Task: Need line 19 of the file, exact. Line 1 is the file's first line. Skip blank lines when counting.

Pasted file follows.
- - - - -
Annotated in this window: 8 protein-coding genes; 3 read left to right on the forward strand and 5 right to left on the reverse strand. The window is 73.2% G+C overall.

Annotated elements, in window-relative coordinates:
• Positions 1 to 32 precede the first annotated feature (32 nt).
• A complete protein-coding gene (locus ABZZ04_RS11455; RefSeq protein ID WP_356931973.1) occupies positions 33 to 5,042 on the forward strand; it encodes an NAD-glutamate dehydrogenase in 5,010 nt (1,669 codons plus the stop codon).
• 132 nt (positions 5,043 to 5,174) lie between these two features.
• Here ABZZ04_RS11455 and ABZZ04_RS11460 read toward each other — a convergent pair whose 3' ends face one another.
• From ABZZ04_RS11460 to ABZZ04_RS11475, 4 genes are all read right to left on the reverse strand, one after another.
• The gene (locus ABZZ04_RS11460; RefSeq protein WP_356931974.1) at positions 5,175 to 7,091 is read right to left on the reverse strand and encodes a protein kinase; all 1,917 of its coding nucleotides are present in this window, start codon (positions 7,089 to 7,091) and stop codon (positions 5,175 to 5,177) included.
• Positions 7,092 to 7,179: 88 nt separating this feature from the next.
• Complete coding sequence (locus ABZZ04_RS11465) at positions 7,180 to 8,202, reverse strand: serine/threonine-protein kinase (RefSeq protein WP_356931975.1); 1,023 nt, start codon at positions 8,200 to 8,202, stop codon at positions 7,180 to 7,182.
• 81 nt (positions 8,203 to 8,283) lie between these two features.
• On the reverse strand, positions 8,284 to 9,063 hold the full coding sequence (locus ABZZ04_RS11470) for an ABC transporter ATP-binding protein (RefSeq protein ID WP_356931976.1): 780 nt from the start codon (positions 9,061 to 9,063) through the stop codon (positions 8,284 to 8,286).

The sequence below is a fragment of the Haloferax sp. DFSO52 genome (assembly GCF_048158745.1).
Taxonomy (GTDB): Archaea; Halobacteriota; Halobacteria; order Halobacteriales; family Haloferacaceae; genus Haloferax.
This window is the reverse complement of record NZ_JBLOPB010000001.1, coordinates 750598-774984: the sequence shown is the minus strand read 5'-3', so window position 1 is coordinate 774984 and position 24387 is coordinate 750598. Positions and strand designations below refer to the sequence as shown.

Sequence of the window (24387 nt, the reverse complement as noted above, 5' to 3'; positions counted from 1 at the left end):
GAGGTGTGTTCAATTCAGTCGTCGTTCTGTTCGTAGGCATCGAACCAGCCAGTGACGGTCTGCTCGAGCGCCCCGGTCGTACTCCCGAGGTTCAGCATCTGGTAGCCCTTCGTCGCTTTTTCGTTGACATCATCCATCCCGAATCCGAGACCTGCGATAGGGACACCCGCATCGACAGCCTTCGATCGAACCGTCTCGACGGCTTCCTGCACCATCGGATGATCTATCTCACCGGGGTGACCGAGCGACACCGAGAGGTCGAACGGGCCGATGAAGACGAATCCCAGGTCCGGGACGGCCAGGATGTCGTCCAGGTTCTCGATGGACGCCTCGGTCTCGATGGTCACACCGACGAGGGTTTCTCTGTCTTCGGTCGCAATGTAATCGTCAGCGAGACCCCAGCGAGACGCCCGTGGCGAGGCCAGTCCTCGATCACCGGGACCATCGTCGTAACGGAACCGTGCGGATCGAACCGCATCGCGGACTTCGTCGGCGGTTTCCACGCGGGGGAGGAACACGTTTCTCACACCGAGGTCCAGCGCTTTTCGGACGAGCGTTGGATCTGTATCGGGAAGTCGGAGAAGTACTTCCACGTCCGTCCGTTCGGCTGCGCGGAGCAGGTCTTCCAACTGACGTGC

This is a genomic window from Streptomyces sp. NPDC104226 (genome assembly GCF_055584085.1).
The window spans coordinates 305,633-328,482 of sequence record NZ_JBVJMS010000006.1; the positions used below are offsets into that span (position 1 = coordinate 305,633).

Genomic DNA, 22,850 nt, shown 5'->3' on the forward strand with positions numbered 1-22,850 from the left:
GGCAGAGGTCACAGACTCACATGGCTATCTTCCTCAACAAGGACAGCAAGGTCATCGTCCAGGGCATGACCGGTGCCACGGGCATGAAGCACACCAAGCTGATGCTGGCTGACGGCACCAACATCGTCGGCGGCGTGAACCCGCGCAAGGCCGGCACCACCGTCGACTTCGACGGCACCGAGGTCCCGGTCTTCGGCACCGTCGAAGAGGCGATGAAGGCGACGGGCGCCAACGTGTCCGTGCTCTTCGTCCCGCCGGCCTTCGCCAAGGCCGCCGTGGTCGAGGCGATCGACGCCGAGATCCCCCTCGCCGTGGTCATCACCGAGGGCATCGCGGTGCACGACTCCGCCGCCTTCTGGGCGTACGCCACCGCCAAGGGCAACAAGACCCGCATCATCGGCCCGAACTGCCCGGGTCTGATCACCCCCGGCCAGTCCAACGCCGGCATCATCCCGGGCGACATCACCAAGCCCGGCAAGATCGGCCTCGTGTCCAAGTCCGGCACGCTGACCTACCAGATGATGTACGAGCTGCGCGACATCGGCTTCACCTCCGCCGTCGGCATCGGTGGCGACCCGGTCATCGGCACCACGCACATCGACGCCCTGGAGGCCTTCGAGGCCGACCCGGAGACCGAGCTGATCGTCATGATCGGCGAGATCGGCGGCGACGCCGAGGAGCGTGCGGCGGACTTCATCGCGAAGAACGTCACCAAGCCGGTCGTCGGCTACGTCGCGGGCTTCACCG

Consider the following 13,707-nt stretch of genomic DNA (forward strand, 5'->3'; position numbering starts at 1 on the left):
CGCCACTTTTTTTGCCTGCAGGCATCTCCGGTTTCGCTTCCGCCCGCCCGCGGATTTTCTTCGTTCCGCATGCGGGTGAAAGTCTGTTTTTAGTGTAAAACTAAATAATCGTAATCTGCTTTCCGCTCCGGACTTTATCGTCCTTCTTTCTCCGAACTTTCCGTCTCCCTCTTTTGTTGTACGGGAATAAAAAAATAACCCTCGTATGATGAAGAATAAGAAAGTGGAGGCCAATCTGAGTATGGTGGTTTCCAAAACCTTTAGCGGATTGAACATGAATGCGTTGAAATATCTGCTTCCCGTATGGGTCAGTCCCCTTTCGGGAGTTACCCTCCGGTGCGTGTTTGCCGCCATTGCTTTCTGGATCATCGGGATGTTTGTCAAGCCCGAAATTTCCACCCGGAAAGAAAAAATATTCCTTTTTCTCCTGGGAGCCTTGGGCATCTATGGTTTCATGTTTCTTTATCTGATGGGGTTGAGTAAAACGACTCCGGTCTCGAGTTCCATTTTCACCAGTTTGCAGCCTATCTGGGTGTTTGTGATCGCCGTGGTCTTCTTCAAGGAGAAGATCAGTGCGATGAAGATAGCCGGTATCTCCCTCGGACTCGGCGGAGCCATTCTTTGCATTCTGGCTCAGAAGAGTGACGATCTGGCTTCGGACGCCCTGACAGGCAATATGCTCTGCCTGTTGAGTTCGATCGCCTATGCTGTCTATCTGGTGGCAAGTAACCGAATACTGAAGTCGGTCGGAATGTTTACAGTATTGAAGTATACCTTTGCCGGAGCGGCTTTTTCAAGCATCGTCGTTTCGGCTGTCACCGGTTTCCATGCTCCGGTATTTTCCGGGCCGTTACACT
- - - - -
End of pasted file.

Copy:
The window spans coordinates 305,633-328,482 of sequence record NZ_JBVJMS010000006.1; the positions used below are offsets into that span (position 1 = coordinate 305,633).